Former president of Poland Lech Wałęsa reflects on career

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Former president of Poland Lech Wałęsa reflects on career

Former president of Poland Lech Wałęsa speaks at the Varner Vitality Lecture.

Former president of Poland Lech Wałęsa speaks at the Varner Vitality Lecture.

Sam Summers

Former president of Poland Lech Wałęsa speaks at the Varner Vitality Lecture.

Sam Summers

Sam Summers

Former president of Poland Lech Wałęsa speaks at the Varner Vitality Lecture.

Emily Morris, WXOU News Director

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Former president of Poland, union leader, activist and Nobel Peace Prize laureate — Lech Wałęsa has held several titles thus far. Last Friday, he added Oakland University guest speaker to his list of positions. Over thousands of listeners were drawn as he introduced the moral and political beliefs his life has inspired.

Just a short time ago, Poland was operating as a communist nation, until Wałęsa became the first president of Poland to be elected by popular vote in 1990. Poland’s political transformation was achieved through many years of Wałęsa and like-minded people banding together and taking action.

“This is my message — do not underestimate democracy, or you may end up in trouble,” Wałęsa said.

His activism stemmed from his original trade, electrical work, where he spent time along the Lenin shipyard. As an electrician, he further planted roots in his career and joined a trade union. From this moment, he had contracted the democratic bug, and the communist government took notice.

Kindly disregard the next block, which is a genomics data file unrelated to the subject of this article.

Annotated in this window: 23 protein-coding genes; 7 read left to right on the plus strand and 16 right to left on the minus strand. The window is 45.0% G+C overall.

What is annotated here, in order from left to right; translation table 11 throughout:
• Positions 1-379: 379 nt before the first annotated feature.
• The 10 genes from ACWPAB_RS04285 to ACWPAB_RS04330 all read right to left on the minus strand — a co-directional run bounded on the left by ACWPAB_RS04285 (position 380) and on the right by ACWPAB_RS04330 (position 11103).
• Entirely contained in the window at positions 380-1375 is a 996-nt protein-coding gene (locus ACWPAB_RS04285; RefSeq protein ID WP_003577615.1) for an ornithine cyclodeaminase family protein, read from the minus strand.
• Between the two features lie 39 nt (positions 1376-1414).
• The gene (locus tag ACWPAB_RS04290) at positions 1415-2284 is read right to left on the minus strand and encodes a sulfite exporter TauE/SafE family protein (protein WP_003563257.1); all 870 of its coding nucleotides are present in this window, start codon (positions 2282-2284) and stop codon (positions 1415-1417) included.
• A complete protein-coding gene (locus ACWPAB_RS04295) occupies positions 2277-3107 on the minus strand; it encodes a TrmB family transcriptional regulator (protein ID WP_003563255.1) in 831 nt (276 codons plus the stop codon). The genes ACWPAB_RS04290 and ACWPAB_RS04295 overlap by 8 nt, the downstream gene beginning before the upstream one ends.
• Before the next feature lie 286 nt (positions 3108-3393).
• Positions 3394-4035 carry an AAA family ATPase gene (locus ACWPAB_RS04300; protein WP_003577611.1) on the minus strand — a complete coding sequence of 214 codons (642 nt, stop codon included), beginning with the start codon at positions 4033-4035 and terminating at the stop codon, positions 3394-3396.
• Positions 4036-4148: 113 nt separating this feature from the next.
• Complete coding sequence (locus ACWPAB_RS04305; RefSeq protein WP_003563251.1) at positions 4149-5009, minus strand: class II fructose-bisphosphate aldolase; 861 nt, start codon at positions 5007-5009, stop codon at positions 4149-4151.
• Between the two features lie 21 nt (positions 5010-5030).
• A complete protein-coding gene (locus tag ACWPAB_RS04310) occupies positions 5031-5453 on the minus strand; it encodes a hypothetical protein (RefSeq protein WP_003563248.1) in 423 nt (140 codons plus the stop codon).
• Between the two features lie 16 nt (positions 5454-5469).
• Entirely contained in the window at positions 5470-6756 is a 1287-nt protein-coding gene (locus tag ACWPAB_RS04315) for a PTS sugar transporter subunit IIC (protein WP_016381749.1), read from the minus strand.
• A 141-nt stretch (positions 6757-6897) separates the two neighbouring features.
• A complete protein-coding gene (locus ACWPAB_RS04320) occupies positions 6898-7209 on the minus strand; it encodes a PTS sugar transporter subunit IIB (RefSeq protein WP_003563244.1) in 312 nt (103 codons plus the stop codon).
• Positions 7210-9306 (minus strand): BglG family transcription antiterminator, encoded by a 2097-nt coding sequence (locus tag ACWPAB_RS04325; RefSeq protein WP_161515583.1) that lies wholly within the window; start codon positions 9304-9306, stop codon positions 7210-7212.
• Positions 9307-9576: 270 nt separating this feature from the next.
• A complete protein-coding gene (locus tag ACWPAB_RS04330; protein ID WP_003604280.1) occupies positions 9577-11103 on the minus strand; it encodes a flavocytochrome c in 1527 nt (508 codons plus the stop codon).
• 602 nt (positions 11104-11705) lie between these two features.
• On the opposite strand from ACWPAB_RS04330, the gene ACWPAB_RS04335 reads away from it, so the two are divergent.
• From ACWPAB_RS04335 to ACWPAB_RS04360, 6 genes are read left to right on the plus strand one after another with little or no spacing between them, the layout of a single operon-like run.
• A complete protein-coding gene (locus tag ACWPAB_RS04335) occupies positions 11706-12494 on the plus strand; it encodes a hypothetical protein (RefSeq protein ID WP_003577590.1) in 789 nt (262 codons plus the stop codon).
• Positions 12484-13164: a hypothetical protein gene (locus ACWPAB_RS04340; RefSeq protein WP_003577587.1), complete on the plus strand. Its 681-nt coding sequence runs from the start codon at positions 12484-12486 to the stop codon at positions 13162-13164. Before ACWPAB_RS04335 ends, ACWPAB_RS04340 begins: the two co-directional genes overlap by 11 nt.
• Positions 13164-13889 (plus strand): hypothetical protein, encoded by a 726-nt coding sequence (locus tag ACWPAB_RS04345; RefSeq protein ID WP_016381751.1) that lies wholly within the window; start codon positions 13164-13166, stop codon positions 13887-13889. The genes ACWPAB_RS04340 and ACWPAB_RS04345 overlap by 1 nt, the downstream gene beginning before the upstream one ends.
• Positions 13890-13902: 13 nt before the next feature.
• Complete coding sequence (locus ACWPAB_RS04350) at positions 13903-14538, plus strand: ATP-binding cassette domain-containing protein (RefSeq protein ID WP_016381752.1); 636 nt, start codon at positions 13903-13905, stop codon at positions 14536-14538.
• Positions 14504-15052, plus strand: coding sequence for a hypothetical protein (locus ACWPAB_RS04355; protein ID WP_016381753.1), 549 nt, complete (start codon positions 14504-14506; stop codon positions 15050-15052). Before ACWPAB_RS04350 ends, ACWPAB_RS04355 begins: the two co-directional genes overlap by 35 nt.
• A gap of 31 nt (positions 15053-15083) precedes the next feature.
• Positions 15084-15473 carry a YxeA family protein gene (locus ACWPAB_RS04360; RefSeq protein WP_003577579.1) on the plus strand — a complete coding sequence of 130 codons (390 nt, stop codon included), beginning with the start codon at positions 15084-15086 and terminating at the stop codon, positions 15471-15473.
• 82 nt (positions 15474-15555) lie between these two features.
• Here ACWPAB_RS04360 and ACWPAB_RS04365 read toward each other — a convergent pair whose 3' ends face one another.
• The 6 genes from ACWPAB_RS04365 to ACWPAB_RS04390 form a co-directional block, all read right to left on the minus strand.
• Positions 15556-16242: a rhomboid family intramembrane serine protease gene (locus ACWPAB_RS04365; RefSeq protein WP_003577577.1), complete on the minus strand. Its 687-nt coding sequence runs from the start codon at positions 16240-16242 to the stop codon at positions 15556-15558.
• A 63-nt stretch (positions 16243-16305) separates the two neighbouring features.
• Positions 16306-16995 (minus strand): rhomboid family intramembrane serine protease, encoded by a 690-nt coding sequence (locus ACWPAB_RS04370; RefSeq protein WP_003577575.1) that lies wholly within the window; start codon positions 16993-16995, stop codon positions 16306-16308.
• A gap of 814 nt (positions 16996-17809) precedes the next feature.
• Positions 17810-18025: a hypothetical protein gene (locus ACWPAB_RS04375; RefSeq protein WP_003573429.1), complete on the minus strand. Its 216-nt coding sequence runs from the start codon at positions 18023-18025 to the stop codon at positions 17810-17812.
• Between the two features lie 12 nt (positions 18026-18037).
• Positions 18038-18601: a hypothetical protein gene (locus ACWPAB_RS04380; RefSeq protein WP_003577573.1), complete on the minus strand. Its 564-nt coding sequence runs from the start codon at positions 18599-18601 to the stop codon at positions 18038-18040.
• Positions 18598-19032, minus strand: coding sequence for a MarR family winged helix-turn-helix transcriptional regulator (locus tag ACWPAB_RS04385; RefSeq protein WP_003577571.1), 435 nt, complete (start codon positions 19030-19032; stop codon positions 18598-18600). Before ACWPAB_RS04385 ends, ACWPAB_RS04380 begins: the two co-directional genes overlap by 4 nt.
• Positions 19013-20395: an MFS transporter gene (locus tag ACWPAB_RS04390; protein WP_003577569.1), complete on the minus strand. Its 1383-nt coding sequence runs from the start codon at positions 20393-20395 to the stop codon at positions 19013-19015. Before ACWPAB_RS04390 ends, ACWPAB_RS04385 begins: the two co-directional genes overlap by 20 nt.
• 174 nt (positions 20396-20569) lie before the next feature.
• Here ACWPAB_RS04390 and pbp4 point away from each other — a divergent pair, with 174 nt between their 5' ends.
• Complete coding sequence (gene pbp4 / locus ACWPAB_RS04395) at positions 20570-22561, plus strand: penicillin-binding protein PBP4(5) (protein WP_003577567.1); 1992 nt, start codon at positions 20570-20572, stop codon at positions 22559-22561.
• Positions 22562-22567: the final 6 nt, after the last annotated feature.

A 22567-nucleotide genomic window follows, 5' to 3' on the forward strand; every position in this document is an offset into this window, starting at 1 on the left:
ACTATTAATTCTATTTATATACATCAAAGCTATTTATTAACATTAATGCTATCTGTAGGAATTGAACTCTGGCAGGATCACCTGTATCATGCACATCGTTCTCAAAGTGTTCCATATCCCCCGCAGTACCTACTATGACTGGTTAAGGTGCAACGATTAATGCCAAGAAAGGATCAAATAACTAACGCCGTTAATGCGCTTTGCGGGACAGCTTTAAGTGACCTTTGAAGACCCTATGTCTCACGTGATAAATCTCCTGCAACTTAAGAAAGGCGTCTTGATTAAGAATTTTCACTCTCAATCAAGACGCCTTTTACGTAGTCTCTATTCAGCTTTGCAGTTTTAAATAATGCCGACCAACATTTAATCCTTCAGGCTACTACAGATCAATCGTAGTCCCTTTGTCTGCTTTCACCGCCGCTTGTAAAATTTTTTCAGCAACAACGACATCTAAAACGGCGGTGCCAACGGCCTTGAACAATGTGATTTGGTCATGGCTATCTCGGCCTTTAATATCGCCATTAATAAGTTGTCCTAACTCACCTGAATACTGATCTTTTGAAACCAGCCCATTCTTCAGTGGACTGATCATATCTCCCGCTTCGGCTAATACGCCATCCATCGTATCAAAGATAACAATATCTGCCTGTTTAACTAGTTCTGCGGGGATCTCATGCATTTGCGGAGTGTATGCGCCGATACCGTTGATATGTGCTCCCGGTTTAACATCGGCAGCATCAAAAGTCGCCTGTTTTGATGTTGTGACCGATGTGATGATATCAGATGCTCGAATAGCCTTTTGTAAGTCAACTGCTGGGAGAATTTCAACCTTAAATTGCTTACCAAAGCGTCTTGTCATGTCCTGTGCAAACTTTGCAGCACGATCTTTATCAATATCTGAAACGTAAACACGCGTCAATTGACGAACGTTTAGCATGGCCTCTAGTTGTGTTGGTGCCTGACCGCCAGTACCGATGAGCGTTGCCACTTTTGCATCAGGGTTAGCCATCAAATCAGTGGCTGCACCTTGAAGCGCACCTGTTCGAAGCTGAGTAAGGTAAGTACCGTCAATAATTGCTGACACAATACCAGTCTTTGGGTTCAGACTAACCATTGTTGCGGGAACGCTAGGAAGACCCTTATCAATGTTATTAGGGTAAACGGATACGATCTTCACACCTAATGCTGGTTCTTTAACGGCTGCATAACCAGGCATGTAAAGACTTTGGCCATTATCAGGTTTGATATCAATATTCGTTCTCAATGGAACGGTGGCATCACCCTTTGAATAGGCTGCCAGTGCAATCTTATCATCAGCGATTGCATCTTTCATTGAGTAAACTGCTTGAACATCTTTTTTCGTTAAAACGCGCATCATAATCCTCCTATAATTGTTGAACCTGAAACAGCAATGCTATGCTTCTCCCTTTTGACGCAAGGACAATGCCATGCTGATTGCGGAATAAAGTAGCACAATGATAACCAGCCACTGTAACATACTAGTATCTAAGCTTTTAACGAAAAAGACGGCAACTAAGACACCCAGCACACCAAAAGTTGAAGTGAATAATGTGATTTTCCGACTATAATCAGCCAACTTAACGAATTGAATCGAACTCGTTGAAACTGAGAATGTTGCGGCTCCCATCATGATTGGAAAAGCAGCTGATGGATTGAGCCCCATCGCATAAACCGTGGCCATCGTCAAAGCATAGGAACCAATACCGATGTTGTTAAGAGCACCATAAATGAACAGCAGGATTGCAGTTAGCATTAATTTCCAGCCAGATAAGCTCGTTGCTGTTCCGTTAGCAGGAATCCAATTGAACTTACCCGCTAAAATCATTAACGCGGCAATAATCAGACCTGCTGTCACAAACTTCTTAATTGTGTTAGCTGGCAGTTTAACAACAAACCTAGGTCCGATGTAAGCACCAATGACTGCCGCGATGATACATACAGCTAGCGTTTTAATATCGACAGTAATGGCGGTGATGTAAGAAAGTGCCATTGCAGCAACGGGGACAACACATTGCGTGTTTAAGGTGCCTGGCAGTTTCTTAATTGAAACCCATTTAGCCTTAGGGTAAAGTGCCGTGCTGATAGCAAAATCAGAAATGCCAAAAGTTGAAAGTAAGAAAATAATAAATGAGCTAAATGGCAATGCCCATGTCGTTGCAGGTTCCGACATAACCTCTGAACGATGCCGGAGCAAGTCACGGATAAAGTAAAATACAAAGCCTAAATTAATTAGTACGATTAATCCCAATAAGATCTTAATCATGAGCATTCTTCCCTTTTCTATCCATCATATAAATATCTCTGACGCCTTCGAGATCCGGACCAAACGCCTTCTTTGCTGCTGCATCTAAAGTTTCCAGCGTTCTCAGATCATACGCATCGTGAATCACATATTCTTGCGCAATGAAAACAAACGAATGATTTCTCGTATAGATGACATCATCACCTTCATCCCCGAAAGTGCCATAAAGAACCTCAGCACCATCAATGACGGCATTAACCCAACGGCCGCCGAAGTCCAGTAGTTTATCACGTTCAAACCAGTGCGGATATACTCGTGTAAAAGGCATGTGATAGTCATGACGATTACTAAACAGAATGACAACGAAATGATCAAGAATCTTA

The former government made note of his beliefs, which led to several of his arrests. He co-founded the Solidarity trade union, gathering many more followers and initially boosting the morale of the movement. Solidarity was soon outlawed, leading to Wałęsa’s most recent imprisonment in the late 1980s.

“The old era was full of very bad divisions in the world,” Wałęsa said. “The world was divided into two blocks, ready to clash. Communism was getting prepared to fight, using nuclear weapons, of course, but using shared forces, we disarmed that danger.”

Surely, his dream was not lost within his cell, but only grew more precise. In less than a decade, Wałęsa moved from incarceration to the head of the country.

“Everything depends on what we construct after the fall of communism,” he said. “If the new construction is better and it is a better world, then we will be able to judge if it was a good idea to overthrow that regime.”

Therefore, Wałęsa is leaving the impression of Poland to emerging generations. His Friday night lecture also offered advice about world government to its attendees, and although he has strong ideas regarding politics in the modern-day United States and Poland, as of a true democratic mind, he believes we are all entitled to our own thoughts and opinions.

“Do not take anything I say as instructive or teaching a lesson … The point is that I lead that struggle in the past, so I feel co-responsible for what is currently happening in the world today,” Wałęsa said. “That’s why I will continue to look for answers. I have my own ideas on almost any topic, and if you find them right, take them — if you find them wrong, just improve them.”